Assessing and Addressing the Needs of Stroke Survivors and Family Caregivers across the Care Continuum

Sunday, 8 November 2015: 5:00 PM

School of Nursing, University of North Carolina-Wilmington, Wilmington, NC, USA

Introduction: Patients who receive inpatient rehabilitation care have often experienced a sudden, life-changing disabling illness or injury that has long-term implications for the patient and family unit. An illness event (e.g. stroke) may elicit a crisis response, and feelings of grief and loss for both patients and family members. With improved survival rates and shorter inpatient stays for patients experiencing these events, family members are now assuming caregiving tasks that previously were only performed by formal caregivers, e.g. nurses and nursing assistants. Family members need assistance and support to help them deal with the event, make informed decisions about treatment, and assume their new roles and responsibilities. In order for family caregivers to successfully assume the caregiving roles and responsibilities post-discharge they need to be included and engaged in patient care discussions and treatment decisions throughout the care trajectory. Understanding the family dynamics, and assessing and addressing family members’ needs, preferences, and readiness to assume the caregiving role post-discharge is critical for the long-term health the patient and family unit. The purpose of this presentation is to improve understanding of how to assess and address the post-discharge needs of stroke survivors and their family caregivers.

Methods: Using stroke as an exemplar, this presentation will combine findings from 2 grounded theory studies that focused on understanding the needs of stroke survivors and their family members as they moved through the stroke care trajectory. We interviewed 38 stroke patients and 41 family caregivers during inpatient rehabilitation and within 6 months post-discharge. Interviews focused on the impact of stroke and the perceived post-discharge needs and preferences of the stroke survivors and their family members. Data were analyzed using constant comparison and dimensional analysis. Two conceptual models were developed from the data analysis.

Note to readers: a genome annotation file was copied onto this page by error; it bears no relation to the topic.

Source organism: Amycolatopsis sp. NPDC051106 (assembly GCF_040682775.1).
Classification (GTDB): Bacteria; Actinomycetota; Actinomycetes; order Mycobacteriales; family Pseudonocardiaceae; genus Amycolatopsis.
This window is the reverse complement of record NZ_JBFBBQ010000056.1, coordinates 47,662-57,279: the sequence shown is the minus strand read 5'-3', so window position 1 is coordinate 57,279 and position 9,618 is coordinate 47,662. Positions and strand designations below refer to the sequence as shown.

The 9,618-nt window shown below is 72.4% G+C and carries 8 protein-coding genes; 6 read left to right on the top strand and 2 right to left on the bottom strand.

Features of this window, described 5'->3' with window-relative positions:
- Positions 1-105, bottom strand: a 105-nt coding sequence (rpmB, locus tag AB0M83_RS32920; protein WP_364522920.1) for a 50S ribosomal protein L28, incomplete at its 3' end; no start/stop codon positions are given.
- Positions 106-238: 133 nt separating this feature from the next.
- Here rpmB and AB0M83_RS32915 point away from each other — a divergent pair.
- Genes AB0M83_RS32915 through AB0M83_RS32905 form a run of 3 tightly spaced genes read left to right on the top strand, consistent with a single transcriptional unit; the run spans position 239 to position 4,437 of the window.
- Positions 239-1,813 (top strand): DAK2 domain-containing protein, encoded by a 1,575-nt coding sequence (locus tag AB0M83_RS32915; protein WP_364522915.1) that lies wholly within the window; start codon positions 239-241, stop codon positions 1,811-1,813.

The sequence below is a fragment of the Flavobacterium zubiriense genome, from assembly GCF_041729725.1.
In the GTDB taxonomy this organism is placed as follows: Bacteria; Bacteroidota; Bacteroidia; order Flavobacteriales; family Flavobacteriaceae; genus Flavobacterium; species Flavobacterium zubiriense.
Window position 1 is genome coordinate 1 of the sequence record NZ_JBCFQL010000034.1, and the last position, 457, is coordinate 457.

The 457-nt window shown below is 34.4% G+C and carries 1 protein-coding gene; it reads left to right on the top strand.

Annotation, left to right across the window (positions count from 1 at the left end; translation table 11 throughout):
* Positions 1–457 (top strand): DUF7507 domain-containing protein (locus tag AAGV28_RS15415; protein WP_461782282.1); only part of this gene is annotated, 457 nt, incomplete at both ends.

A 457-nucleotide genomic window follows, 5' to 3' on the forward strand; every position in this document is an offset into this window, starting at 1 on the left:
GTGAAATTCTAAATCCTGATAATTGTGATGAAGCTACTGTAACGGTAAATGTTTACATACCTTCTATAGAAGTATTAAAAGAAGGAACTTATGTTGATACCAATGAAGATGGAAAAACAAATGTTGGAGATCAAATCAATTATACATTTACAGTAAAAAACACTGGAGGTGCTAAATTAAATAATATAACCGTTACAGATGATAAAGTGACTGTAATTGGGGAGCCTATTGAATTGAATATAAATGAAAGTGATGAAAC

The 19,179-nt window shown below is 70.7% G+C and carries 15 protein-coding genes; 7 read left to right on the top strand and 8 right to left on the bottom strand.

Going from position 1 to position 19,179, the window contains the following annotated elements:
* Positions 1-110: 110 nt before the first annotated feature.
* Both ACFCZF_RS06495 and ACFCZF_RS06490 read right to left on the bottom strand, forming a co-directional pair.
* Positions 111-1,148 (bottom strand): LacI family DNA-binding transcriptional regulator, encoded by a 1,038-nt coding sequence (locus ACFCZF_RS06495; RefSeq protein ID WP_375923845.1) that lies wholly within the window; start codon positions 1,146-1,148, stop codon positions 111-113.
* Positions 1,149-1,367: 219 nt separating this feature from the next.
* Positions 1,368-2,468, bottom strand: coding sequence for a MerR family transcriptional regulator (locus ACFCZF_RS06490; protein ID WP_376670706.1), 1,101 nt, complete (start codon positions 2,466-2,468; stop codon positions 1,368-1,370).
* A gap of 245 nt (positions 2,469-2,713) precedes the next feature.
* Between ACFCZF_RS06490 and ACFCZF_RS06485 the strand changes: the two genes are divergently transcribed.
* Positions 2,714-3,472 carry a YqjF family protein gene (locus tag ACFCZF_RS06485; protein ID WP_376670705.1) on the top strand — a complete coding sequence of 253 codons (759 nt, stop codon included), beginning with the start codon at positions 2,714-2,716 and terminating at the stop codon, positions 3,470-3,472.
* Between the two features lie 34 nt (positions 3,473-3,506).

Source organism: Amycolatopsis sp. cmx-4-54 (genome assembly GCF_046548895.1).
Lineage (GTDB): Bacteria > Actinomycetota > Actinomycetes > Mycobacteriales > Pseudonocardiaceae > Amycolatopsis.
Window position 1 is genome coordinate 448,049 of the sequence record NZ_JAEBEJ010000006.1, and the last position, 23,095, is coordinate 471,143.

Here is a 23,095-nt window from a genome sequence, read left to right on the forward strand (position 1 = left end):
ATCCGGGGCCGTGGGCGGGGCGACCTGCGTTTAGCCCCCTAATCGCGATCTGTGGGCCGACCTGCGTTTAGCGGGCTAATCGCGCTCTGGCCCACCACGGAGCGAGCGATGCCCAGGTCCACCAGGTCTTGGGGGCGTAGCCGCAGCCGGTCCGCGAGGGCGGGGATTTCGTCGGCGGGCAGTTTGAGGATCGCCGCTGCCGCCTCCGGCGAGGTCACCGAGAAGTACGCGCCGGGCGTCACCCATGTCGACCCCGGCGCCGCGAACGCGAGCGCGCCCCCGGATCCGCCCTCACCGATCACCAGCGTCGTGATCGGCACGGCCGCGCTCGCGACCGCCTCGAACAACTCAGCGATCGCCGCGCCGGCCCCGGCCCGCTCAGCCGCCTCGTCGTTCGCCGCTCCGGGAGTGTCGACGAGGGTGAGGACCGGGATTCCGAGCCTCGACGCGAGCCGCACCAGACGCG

Findings: As stroke survivors and family members move through the stroke care trajectory their needs and preferences change. They move from the crisis of the stroke event to the hope of recovery to the crisis of discharge home and a beginning realization of how the aftermath of stroke may affect their lives long-term. The first model illustrates these experiences as stroke survivors and their family caregivers move through the stroke care trajectory from onset to inpatient care to home. Once discharged, family members often find themselves unprepared to assume the caregiver role, leaving them feeling isolated, abandoned, and alone. The second model focuses on the steps that are critical for assessing and addressing the post-stroke discharge needs of families as they transition home so they are better prepared to assume the caregiving role and adapt to their post-stroke lives.

Conclusions: In order to provide care that is family-centered, members of the inter-professional team need to understand the impact of stroke on the entire family. A comprehensive and systematic assessment should be conducted, not only of the patients’ needs post-stroke, but also of the capacity of the family members who will be providing care, to identify gaps between the patients’ needs and family members’ abilities to assume the caregiver role post-discharge. Using the findings from the assessment, health care professionals can better tailor treatment plans to address the specific needs and preferences of the family unit throughout the stroke care trajectory.